Normal ocular flora in newborns delivered in two hospital centers in Argentina and Paraguay

  • Marcus Eder
  • Norma Fariña
  • Rosa R. Sanabria
  • Christopher N. Ta
  • Michael Koss
  • Margarita Samudio
  • Cristina Cuevas
  • Andrés Gines
  • Manuel Simancas
  • Volker Klauß
  • Herminia Miño de Kaspar
Clinical Investigation



To determine the spectrum of normal conjunctival flora in newborns in two hospital centers in North Argentina and Paraguay.


In this prospective observational study, conjunctival specimens were obtained from the right eyes of newborns prior to the application of any topical medications. Culture samples were also obtained from the cervicovaginal secretions of the infants’ mothers. All samples were directly inoculated into culture media and all growth were identified and quantified.


Among the 190 newborns studied, 126 were delivered vaginally and 64 via caesarean section (C-section). A total of 180 different bacterial strains were acquired from the vaginally delivered infants and 77 from the C-section group (P=0.078, Student’s t-test). Conjunctival cultures obtained within one hour of birth showed that 85 out of 101 samples (84%) from both the vaginal and C-section group had positive cultures, compared to 84 out of 89 samples (94%) obtained more than 1 h after birth (P<0.001). Among the vaginally delivered newborns, the most common bacteria isolated were coagulase-negative Staphylococcus (in 69 samples, 38%), Propionibacterium spp (36, 20%) and Corynebacterium spp (29, 16%). In the CES, the most common isolates were coagulase-negative Staphylococcus (39, 51%), Propionibacterium spp (22, 29%) and Staphylococcus aureus (6, 8%). There was a significantly higher proportion of gram-positive rods (P=0.017) isolated from infants delivered vaginally (16%) than from those delivered by C-section (5%). No Neisseria gonorrhoeae were isolated in conjunctival samples. Among the 130 organisms isolated from cervicovaginal secretions in 81 out of 189 mothers, the most common organisms were Lactobacillus spp. (47%), Corynebacterium spp (21%), Gardnerella vaginalis (15%), and Candida spp (14%). No Neisseria gonorrhoeae or Chlamydia trachomatis were found in cervicovaginal samples.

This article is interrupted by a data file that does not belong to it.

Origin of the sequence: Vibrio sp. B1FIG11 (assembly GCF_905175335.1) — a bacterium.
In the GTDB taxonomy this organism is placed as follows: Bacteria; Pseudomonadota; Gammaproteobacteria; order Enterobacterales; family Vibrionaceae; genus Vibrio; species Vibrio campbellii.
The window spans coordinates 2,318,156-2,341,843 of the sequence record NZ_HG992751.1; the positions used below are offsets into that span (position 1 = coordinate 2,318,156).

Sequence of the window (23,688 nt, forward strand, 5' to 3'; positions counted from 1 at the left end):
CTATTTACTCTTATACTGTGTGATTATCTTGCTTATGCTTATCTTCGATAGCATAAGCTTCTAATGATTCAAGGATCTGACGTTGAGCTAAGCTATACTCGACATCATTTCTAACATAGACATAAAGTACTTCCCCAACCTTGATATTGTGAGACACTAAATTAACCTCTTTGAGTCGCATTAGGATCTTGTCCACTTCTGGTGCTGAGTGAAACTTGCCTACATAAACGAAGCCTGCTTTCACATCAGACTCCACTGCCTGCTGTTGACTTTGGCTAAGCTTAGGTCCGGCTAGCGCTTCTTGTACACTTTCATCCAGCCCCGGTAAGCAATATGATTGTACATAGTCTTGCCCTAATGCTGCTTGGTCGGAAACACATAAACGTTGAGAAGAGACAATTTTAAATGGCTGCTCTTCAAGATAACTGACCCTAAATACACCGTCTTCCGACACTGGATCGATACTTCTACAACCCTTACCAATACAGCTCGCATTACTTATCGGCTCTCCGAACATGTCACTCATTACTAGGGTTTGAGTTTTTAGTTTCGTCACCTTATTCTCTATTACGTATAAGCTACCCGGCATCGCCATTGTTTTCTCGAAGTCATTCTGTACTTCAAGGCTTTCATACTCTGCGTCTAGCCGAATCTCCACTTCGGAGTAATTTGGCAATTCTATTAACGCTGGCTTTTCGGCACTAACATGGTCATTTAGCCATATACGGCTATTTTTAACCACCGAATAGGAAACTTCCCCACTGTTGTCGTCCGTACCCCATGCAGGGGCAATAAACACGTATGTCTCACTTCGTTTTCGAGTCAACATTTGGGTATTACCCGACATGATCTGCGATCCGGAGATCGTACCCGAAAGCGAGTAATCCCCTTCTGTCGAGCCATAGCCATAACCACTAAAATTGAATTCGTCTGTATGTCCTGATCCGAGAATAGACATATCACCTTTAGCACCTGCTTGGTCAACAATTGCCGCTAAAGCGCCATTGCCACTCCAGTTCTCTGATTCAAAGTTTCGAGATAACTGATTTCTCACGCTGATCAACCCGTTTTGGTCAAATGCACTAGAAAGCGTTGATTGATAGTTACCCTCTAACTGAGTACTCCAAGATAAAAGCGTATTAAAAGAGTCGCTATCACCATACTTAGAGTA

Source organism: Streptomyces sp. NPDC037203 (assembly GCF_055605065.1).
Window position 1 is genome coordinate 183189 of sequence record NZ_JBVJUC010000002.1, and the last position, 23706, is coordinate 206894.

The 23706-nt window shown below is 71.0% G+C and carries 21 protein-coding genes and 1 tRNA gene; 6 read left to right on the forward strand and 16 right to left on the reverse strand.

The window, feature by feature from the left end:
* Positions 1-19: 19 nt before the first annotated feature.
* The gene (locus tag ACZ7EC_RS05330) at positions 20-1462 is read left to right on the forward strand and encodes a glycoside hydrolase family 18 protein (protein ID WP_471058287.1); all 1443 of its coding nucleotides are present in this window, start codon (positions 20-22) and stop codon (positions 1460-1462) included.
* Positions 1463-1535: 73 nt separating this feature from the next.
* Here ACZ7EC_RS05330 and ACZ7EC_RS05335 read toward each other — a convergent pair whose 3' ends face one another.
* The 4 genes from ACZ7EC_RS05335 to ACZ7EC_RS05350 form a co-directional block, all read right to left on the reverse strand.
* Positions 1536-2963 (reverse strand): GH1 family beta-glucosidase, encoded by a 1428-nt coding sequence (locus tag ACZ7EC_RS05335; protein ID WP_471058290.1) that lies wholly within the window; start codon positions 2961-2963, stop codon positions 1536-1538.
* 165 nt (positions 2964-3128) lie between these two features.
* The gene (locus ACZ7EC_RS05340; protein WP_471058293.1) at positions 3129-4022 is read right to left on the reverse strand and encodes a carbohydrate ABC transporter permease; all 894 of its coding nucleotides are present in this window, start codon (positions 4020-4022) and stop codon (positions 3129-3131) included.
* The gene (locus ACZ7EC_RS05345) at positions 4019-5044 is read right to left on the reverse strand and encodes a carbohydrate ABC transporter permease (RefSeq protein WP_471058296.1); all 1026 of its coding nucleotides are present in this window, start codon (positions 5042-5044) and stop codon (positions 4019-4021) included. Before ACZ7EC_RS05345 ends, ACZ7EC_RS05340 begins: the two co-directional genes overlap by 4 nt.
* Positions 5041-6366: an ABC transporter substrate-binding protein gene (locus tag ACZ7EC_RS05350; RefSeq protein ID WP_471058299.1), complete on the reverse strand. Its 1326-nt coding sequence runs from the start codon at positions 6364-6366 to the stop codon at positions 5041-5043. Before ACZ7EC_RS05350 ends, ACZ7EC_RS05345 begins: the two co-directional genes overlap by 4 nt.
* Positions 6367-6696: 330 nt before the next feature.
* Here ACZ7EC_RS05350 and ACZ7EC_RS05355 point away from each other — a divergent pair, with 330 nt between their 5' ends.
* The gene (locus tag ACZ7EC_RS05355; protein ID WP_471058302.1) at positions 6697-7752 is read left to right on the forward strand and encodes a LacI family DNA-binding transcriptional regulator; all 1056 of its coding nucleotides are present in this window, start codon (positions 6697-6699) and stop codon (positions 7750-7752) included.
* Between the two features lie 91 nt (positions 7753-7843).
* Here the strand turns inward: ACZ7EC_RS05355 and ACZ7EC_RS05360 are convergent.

The most common conjunctival bacteria in newborns delivered by either vaginal birth or C-section were coagulase-negative Staphylococcus. The proportion of positive conjunctival cultures was higher for infants delivered vaginally than for C-section delivery.


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Copyright information

© Springer-Verlag 2005

Authors and Affiliations

  • Marcus Eder
    • 1
  • Norma Fariña
    • 2
  • Rosa R. Sanabria
    • 2
  • Christopher N. Ta
    • 3
  • Michael Koss
    • 1
  • Margarita Samudio
    • 2
  • Cristina Cuevas
    • 4
  • Andrés Gines
    • 5
  • Manuel Simancas
    • 6
  • Volker Klauß
    • 1
  • Herminia Miño de Kaspar
    • 1
    • 3
  1. 1.Department of OphthalmologyLudwig-Maximilians UniversityMunichGermany
  2. 2.Department of Microbiology, Research Institute of Health ScienceNational University of AsunciónAsunciónParaguay
  3. 3.Department of Ophthalmology, School of MedicineStanford UniversityStanfordUSA
  4. 4.Medical Laboratory Díaz GíllAsunciónParaguay
  5. 5.Department of GynecologyMother–Infant Hospital of the Red CrossAsunciónParaguay
  6. 6.Department of GynecologyHospital Cruz Felipe ArnedoClorinda-FormosaArgentina

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